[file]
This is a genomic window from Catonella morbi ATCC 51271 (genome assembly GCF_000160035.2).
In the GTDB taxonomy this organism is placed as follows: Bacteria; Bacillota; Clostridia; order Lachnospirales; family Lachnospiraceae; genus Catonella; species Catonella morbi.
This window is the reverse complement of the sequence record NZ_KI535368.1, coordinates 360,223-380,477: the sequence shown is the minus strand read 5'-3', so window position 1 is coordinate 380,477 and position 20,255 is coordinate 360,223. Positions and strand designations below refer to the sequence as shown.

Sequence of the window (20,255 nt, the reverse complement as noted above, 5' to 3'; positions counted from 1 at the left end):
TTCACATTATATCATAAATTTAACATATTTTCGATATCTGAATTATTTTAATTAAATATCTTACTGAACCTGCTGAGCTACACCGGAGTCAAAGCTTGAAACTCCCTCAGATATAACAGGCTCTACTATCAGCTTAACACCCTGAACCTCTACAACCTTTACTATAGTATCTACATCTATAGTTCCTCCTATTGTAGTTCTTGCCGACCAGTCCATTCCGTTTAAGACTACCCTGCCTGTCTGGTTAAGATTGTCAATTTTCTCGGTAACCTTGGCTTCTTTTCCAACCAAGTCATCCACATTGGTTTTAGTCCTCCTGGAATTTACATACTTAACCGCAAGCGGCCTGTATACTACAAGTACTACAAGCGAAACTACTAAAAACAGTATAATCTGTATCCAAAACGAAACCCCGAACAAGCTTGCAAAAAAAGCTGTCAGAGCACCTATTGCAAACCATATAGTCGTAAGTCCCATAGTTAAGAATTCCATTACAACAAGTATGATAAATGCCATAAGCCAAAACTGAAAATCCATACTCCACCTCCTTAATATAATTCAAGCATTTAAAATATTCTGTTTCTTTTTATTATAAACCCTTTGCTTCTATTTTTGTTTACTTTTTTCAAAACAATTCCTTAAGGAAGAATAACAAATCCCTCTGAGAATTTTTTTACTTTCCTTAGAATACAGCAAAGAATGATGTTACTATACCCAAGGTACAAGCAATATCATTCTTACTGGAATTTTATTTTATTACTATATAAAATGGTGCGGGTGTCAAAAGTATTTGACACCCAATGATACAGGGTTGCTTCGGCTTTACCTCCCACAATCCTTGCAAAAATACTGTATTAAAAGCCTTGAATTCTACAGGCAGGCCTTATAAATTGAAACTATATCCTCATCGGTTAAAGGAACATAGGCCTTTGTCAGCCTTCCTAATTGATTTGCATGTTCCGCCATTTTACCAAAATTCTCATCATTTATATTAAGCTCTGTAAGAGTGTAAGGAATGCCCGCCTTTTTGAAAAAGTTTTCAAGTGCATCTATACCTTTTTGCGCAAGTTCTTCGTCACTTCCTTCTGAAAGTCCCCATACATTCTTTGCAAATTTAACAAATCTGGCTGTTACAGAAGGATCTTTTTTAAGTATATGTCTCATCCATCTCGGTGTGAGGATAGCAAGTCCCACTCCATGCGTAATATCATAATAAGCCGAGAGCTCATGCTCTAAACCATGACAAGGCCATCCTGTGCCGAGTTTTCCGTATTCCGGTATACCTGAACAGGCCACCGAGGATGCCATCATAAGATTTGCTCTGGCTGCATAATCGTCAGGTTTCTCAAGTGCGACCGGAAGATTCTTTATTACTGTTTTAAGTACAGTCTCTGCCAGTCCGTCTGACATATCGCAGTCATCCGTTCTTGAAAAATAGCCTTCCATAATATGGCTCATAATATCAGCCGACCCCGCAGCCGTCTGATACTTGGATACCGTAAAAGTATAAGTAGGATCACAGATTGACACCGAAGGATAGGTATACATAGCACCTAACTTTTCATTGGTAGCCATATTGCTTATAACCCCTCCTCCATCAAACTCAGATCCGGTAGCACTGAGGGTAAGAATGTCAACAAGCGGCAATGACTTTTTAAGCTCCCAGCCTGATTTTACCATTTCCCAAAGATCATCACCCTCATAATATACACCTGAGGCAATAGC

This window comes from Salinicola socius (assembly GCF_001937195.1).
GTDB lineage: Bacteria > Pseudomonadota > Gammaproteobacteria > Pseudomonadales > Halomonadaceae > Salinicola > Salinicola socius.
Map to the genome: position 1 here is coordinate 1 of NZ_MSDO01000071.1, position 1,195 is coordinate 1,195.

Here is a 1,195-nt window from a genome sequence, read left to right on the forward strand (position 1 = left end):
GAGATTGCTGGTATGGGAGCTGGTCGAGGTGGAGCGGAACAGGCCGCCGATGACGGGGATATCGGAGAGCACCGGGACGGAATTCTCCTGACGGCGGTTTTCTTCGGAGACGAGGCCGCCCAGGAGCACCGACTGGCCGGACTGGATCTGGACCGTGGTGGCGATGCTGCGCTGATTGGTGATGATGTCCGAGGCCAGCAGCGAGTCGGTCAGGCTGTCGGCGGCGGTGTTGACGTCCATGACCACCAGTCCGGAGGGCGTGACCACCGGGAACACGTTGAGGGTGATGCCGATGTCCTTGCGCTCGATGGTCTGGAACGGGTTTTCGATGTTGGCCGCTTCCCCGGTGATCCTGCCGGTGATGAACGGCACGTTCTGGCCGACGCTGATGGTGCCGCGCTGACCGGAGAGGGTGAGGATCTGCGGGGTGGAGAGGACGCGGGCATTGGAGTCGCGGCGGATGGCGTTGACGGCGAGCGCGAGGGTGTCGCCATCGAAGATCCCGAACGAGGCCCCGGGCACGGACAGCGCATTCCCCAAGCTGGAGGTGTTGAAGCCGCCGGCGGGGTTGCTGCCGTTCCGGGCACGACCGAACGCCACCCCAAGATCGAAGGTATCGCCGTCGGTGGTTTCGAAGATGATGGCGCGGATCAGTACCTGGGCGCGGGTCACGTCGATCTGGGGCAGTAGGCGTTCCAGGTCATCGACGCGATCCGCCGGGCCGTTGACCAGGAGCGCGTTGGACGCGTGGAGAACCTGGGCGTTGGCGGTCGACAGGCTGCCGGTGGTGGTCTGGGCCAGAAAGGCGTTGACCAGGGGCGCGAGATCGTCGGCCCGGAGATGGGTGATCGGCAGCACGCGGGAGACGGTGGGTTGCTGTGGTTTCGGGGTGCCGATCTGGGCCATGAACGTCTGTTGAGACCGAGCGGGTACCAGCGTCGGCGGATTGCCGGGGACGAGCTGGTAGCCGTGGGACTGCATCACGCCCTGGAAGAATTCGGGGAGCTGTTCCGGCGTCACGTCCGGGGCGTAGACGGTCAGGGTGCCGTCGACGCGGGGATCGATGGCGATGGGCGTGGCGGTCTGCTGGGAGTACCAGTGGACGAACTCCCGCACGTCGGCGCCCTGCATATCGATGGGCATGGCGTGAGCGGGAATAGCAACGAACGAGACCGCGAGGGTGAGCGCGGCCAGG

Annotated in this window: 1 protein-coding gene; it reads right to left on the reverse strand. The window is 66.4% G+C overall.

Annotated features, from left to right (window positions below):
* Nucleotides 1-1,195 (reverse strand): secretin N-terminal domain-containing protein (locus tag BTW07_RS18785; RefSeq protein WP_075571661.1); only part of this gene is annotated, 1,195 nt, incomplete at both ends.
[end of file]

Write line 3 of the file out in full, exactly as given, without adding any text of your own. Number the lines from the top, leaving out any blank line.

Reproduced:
This window is the reverse complement of the sequence record NZ_KI535368.1, coordinates 360,223-380,477: the sequence shown is the minus strand read 5'-3', so window position 1 is coordinate 380,477 and position 20,255 is coordinate 360,223. Positions and strand designations below refer to the sequence as shown.